Central venous catheters (CVCs) are implantable intravascular medical devices used to deliver infusion
treatments such as chemotherapy, total parenteral nutrition or hemodialysis.
Between treatments, CVCs are filled with fluids called lock solutions. Locked CVCs become rapidly colonized with pathogenic microbes that form biofilm on the inside (luminal) surfaces. Locked catheters are reservoirs of disease. When CVCs are used for therapy, pathogens are released into the bloodstream placing patients at significant risk of sepsis.
Sepsis is a life-threatening bloodstream infection caused by microbial pathogens that results in significant patient morbidity and mortality, the treatment of which requires costly in-patient critical care and extended hospital stays.
Heparin dissolved in physiologic saline is the most commonly used catheter lock solution worldwide. Heparin is a multichain sugar molecule very similar in structure to carrageenan, which is the growth substrate used to culture bacterial and fungal microbes in the laboratory setting.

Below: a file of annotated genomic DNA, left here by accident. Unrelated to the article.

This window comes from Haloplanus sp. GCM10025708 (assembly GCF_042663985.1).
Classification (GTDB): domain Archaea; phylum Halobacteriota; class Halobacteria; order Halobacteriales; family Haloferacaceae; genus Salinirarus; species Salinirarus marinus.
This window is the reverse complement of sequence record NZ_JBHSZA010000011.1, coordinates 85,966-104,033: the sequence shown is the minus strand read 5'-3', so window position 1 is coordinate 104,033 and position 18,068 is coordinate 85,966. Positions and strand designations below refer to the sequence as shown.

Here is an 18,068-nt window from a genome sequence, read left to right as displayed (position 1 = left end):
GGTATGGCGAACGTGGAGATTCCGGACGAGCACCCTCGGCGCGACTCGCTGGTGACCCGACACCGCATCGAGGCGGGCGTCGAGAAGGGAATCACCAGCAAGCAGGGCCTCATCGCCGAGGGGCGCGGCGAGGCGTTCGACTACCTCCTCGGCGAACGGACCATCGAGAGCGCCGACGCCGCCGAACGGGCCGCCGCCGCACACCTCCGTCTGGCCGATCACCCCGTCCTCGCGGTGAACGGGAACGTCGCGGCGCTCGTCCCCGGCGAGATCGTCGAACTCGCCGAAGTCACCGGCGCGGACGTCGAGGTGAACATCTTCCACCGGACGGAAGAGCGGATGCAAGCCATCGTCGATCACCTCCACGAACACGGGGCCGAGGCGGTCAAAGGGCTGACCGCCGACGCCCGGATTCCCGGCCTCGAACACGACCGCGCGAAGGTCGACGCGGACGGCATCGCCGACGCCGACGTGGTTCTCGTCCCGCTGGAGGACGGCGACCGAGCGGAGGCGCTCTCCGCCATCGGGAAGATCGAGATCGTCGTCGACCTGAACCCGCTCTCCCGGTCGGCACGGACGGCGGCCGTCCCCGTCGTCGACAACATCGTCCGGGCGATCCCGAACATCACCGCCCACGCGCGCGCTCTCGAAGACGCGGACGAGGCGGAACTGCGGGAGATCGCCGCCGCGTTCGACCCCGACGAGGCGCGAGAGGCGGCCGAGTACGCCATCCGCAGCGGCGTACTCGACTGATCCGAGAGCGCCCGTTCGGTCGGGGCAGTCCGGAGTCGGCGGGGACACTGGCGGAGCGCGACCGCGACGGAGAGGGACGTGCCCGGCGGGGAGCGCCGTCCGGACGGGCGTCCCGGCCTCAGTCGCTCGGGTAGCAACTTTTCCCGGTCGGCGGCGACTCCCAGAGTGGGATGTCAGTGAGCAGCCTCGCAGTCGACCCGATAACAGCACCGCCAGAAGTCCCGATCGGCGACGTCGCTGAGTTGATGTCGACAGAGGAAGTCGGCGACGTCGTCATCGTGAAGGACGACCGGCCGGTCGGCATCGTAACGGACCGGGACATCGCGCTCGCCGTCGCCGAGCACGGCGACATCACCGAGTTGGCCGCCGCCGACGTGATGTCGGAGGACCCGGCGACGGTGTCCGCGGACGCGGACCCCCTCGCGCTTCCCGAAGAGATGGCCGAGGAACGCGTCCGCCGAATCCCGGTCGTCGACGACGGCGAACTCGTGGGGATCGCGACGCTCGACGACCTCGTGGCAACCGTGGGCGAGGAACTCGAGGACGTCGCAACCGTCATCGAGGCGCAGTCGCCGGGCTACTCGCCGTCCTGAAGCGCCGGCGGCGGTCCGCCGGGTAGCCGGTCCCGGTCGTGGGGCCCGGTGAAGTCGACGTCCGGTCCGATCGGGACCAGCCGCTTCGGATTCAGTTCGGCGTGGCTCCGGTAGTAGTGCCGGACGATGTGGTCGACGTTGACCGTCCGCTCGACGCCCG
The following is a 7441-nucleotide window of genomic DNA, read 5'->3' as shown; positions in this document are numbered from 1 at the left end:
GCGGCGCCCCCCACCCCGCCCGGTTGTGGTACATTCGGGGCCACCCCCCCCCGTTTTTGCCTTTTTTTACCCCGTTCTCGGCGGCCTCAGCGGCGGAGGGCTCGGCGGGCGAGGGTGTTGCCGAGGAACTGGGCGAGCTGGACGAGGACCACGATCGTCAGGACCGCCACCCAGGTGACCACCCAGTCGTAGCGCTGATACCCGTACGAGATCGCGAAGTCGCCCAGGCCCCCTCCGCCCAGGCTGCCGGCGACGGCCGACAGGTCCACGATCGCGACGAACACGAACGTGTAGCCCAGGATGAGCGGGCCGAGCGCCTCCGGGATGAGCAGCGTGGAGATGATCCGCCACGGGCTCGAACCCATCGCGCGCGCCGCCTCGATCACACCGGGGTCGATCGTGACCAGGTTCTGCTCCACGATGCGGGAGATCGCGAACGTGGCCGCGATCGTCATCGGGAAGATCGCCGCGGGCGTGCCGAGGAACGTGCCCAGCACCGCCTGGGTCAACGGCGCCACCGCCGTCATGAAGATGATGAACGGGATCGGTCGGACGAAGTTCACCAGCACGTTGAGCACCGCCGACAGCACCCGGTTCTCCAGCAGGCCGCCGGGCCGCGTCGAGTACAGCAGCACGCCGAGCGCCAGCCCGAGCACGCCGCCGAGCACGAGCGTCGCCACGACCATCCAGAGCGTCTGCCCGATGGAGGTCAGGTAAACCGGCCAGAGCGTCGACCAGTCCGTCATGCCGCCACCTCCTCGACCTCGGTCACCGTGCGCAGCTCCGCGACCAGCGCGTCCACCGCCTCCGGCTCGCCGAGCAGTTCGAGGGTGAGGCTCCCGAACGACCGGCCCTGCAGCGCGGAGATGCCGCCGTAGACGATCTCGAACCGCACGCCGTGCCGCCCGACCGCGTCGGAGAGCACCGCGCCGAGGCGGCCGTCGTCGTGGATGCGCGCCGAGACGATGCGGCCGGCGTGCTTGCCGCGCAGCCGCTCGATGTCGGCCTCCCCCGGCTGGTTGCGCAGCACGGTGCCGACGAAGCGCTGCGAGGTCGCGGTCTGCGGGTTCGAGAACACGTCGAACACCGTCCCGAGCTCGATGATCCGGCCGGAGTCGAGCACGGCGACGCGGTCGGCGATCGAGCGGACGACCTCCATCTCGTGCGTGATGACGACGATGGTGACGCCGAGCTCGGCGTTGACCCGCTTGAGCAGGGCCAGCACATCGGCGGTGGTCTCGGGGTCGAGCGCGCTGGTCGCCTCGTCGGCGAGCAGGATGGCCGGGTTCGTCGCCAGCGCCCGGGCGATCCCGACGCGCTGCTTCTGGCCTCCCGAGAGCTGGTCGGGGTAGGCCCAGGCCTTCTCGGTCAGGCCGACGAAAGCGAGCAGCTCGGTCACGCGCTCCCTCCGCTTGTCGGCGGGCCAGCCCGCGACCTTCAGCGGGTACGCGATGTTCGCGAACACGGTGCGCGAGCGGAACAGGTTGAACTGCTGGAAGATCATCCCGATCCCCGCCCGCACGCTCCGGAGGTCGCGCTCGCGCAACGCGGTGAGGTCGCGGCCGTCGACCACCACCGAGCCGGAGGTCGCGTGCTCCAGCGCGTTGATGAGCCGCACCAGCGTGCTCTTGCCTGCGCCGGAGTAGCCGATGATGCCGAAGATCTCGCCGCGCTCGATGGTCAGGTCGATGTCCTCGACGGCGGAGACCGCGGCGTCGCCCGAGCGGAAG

Heparin is used as a powerful anti-coagulant drug. The unintended consequence of using heparin as a catheter lock solution is that heparin also serves as a nutrient substrate that supports microbial growth. Accumulation of pathogenic biofilm inside catheters is encouraged by heparin and can result in life-threatening bloodstream infections.
Carrageenan is a multi-chain sugar molecule isolated from marine algae that is used as the growth substrate in agar plates for laboratory culture of bacterial and fungal microbes.